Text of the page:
NABL lobbying grows on Capitol Hill

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The short-term outlook for enactment of congressional legislation to reinstate advance refundings or expand the use of tax-exempt private activity remains pessimistic through the 2020 presidential election.

That was the message Columbia, South Carolina Mayor Steve Benjamin, the immediate past president of the U.S. Conference of Mayors and chairman of the bipartisan Municipal Bonds for America coalition gave attorneys attending a National Association of Bond Lawyers workshop in Chicago.

“The closer we get to 2020, we feel less hopeful any substantive legislation will happen,” Benjamin said.

“We’ll continue to advocate for the tax exemption for muni bonds and seek restoration of advance refundings,” he said. “But the political season is upon us. So we’re going to continue to advocate. We’re going to continue to prepare, but I’m not expecting big things from Congress.”

Despite his pessimism about legislation, Benjamin was upbeat about the effort by himself and other advocates of the municipal bond industry to get out their message.

Benjamin has had three meetings with President Trump in which the president has pledged to support the continuation of the muni tax exemption.

And because he’s a mayor in an early presidential primary state, Benjamin already has met with 18 of the Democratic candidates for their party’s nomination and received assurance from all of them they support the muni tax exemption.

Jessica Giroux, NABL director of governmental affairs, said the association recently participated in a conference call with the Senate Finance Committee Disaster Recovery Taskforce looking at possible legislation.

NABL offered to pass along its white paper recommending the creation of disaster recovery bonds.

NABL members were urged at Thursday’s session on developments in Washington to sign up to assist in the expansion of the association’s growing lobbying effort.

M. Elizabeth Walker of Hall, Render, Killian Heath & Lyman in Indianapolis, who is chairing the committee, asked bond attorneys to tell NABL their home zip codes so the association can identify which congressional districts they live in.

Prior to Thursday's pitch, 162 NABL members already expressed interest, according to the committee’s vice chair, Keirston Woods of Bryant Miller Olive in Washington, D.C.

Thirty one NABL members indicated they have personal relationships with lawmakers or their staff.

The focus has been on the two congressional committees with jurisdiction over tax policy.

Sixty five members of the NABL Governmental Affairs Committee live in the same states as senators on the Senate Finance Committee and 19 live in congressional districts represented by members of the House Ways and Means Committee.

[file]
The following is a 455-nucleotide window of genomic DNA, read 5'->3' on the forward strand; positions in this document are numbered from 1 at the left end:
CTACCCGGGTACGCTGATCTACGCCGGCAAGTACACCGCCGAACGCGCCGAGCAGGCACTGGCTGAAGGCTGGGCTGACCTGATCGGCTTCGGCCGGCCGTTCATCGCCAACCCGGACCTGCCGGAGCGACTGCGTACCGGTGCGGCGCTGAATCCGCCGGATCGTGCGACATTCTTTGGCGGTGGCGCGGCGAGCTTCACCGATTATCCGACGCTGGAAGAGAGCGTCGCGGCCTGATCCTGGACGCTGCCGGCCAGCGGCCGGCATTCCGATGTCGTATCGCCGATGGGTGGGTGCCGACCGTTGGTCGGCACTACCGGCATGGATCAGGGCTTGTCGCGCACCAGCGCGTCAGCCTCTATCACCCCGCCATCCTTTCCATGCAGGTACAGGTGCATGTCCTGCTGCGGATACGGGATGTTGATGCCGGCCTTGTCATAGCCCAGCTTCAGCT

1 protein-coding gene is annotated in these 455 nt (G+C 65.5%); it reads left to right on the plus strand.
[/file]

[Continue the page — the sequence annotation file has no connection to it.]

“When a bill comes together it comes together quickly and it seldom starts from scratch, picking up the pieces that have gone through the process before and using them to make a bill,” Walker told NABL members. “We want to get the attention of lawmakers while these bills are being workshopped.”

One example of how that happens which wasn’t mentioned at the NABL workshop is a measure that would avert $1.2 billion in federal transit aid. That measure is contained in a draft copy of House legislation expected to be voted on later this month to keep government agencies operating past the Oct. 1 start of the new fiscal year, according to Politico.

And the Senate already has begun work on reauthorization of surface transportation programs which are scheduled to expire on Sept. 30, 2020.

The Senate Environment and Public Works Committee unanimously approved a five-year $287 billion reauthorization earlier this summer.

“It’s good that we started this early,” said Susan Howard, program director for transportation finance at the American Association of State Highway and Transportation Officials.

Howard, who did not attend the NABL workshop, told The Bond Buyer her organization estimated the final bill will top $350 billion after other Senate committees of jurisdiction add additional provisions.

A transit title will be added by the Senate Banking Committee while safety, rail and autonomous vehicles sections will be added by the Senate Commerce Committee.

Revenue provisions from changes in tax laws will be added by the Senate Finance Committee.

“That really is the largest hurdle,” said Howard. “They have the toughest job in advancing a reauthorization bill because the Highway Trust Fund projections are not going to meet that level of investment for a longer term bill.”

There’s a good chance the final legislation may lift the $15 billion cap on the use of tax-exempt private activity bonds for surface transportation.

Public finance advocates are hoping this is where advance refundings might be reinstated and the cap on bank qualified loans could be raised.

On the House side, the Transportation and Infrastructure Committee is expected to release its proposed surface transportation bill in the next few months.

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